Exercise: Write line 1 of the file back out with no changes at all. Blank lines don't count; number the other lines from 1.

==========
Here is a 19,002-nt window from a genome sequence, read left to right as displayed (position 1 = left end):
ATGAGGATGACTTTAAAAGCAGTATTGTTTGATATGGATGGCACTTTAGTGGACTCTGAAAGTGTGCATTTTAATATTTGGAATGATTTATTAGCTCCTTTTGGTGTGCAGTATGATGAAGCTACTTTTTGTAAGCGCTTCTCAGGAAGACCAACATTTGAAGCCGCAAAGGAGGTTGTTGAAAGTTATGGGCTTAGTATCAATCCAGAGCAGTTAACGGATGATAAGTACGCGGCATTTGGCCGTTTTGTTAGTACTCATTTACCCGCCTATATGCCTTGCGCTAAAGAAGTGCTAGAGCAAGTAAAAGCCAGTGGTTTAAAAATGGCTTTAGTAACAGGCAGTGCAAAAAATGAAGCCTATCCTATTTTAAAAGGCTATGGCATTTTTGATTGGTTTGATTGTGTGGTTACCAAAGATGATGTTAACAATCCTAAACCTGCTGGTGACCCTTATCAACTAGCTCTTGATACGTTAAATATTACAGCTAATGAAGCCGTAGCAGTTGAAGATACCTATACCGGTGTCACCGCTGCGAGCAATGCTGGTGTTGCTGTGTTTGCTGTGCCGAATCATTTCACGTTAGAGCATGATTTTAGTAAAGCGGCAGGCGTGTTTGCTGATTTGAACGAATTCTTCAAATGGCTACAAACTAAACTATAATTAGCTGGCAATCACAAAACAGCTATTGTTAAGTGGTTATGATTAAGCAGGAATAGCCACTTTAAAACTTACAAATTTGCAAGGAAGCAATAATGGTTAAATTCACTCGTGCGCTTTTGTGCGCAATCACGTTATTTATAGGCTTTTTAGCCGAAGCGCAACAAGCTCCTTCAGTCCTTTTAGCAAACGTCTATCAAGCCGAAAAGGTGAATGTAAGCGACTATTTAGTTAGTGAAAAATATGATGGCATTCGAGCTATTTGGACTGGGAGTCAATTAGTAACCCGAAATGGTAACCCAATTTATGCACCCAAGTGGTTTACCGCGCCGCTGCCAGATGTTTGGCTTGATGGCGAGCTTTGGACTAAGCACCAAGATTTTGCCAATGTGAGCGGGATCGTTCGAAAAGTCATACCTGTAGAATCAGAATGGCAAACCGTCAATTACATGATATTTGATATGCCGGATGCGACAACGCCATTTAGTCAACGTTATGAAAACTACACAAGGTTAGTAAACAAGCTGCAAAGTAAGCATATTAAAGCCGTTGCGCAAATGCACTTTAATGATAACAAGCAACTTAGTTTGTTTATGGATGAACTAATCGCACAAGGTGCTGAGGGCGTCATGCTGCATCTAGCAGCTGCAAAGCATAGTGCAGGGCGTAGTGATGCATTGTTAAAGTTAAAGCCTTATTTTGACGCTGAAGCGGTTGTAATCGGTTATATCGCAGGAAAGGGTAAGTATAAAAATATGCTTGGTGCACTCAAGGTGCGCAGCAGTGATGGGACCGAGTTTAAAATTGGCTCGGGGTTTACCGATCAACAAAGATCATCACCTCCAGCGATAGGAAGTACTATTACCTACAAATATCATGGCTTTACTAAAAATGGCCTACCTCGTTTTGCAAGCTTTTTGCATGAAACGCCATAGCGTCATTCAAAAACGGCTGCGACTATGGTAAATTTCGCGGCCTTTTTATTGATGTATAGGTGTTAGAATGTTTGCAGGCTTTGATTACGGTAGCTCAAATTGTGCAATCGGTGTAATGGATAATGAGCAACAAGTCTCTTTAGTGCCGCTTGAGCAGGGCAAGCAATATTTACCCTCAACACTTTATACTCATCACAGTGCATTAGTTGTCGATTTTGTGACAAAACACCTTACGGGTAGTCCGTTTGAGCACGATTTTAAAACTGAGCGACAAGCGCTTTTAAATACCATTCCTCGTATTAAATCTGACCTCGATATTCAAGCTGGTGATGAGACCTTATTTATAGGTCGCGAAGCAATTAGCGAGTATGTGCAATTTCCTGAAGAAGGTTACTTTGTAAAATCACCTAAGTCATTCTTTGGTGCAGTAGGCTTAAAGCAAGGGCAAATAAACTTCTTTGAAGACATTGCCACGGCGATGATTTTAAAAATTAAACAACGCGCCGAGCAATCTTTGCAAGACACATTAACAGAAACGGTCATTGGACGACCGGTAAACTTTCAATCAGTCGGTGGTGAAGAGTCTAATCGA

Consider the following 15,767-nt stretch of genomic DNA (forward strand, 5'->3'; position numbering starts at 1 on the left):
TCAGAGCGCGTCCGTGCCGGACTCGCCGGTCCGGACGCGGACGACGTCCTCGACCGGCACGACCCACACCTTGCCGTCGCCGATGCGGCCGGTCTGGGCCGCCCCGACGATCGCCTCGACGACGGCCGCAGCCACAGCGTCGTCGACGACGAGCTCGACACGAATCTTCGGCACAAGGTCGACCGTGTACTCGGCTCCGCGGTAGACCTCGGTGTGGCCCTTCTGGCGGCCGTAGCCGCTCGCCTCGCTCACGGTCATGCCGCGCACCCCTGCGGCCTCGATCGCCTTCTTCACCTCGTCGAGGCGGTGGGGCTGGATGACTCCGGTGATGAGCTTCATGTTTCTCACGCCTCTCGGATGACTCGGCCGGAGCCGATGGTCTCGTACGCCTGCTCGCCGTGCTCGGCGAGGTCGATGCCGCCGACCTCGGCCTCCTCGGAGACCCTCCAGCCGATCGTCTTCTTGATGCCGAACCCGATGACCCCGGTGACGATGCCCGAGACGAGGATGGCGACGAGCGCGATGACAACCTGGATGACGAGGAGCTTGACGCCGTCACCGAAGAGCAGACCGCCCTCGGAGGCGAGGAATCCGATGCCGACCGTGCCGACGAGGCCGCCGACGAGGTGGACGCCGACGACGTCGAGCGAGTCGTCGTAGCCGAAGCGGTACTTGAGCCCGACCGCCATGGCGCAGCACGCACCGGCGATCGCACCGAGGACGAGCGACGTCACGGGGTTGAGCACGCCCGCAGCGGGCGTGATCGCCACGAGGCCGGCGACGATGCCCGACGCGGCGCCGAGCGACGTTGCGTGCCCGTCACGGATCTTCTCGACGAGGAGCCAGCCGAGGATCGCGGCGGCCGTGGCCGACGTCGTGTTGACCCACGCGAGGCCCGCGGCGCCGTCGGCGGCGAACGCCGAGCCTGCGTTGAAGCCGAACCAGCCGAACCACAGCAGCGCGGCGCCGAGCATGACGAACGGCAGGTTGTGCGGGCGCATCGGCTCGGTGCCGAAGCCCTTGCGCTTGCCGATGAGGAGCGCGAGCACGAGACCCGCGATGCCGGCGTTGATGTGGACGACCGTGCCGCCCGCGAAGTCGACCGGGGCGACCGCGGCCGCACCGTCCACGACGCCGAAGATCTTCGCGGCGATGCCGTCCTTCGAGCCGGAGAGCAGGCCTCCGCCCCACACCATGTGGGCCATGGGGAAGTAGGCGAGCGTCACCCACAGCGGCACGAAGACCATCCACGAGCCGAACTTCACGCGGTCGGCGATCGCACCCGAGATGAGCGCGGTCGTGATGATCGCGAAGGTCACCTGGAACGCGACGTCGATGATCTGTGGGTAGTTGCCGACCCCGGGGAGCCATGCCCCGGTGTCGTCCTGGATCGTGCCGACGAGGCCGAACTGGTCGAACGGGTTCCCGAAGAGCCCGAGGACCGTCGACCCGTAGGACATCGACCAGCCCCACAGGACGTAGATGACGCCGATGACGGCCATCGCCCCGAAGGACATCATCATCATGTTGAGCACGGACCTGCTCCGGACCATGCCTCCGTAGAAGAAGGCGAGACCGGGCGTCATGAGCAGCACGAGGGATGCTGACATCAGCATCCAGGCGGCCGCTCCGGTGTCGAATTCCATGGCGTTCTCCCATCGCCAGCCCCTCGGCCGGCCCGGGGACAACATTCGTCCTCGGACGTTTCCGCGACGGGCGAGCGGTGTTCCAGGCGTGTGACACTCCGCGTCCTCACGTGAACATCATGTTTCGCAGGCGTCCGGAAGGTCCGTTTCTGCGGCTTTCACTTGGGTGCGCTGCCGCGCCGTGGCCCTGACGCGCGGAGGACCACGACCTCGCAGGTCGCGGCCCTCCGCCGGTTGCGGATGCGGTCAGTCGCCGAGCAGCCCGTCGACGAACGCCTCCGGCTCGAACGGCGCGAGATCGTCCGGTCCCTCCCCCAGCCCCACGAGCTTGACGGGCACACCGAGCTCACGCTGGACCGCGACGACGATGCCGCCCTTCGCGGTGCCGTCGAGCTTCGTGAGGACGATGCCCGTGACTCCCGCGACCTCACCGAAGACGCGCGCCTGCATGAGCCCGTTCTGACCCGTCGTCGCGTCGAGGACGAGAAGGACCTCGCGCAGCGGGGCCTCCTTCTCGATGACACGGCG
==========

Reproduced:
Here is a 19,002-nt window from a genome sequence, read left to right as displayed (position 1 = left end):